When the Mayflower arrived in Plymouth in 1620, far off from their intended destination, priorities mainly consisted of survival and religious faith. Half of the pilgrims perished during their dangerous journey when finally landing in America there was no room for thoughts on education. Fifteen years later the first public school is established in Boston. A year after that Massachusetts establishes their first college, Harvard. It was these coming years that education started to become present as a forward movement towards public education.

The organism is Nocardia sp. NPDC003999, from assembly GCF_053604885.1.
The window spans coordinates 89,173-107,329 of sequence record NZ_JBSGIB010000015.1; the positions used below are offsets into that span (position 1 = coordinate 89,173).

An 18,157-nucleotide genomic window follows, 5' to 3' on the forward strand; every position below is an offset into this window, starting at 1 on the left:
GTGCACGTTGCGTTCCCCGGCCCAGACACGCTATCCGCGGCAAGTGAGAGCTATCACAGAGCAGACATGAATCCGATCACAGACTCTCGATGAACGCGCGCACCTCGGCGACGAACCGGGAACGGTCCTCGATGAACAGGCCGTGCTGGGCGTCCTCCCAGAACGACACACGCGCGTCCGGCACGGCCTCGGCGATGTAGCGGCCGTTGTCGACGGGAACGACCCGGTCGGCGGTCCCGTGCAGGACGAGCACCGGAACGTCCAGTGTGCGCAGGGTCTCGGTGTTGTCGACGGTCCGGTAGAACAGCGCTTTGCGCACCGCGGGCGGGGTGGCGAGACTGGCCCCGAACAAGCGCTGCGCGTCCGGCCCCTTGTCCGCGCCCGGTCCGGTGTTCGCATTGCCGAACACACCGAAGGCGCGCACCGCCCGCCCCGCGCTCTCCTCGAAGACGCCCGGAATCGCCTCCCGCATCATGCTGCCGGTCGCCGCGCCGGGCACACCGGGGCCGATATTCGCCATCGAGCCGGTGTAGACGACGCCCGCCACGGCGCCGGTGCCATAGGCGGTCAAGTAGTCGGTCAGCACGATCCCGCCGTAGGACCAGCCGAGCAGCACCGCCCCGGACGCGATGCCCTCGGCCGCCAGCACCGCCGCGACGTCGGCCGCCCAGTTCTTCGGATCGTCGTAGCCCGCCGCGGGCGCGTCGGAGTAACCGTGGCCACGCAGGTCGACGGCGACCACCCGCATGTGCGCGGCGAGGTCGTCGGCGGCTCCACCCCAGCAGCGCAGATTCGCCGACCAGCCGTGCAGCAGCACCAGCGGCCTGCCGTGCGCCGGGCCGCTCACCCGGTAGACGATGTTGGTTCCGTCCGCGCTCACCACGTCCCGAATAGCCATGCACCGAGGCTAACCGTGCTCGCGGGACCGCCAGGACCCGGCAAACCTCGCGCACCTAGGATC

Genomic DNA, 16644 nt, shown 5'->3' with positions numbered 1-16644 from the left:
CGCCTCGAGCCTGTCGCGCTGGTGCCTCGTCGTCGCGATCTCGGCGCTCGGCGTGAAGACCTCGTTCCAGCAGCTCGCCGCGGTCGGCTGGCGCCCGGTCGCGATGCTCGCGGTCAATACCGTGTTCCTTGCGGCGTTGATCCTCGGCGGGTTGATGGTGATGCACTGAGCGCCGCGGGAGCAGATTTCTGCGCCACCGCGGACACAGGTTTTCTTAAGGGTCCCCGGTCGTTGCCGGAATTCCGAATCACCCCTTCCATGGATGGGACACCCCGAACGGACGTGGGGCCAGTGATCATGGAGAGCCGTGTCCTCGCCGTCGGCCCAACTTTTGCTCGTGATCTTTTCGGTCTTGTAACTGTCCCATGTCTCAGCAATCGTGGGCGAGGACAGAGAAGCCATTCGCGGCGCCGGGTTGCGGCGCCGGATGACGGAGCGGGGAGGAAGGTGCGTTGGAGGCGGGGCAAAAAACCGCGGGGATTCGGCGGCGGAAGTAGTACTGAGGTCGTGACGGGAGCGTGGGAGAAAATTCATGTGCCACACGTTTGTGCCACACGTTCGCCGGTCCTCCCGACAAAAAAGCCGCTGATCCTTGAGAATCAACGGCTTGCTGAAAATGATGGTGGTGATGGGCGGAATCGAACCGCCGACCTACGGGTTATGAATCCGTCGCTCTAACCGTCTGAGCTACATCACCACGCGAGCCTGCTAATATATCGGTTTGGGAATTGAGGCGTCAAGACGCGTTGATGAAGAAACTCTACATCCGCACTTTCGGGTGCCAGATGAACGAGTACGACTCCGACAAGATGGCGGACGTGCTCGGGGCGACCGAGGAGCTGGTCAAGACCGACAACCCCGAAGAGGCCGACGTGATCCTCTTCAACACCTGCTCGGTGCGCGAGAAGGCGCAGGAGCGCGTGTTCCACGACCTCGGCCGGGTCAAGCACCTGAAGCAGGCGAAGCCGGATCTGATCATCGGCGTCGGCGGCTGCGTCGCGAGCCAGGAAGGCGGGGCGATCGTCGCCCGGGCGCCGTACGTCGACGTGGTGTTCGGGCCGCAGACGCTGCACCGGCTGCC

The Massachusetts Law of 1642 set motion and laid foundation for a “mandatory” education. This law states that all parents and masters must have their children or dependents educated to read and write so that they may be able to “read the english tongue, & knowledge of the Capital Lawes: upon penaltie of twentie shillings for each neglect therin”. Basic reading and writing comprehension was important to understand capitol laws and religious rites. The law also holds parents and masters accountable for their dependents effectively pursuing the mandates of the law. Also addressed is the possibility of parents or masters not being able to or willing to educate well enough as stated in the law that they must then, “bring up their children & apprentices in some honest lawful calling, labour or imployment, either in husbandry, or some other trade profitable for themselves, and the Common-wealth” The law then states that if select men still find parents and masters being “negligent of their duties” they then,“…said Select men with the help of two Magistrates, or the next County court for that Shire, shall take such children or apprentices from them & place them with some masters for years”. The importance of raising children with an education that would fit their life started to expand to the point where children would be taken from their home and put in another to insure they received the education the legislators wanted. This last part however, leads us into The Massachusetts School Law of 1647, also known as The Old Deluder Act of 1647.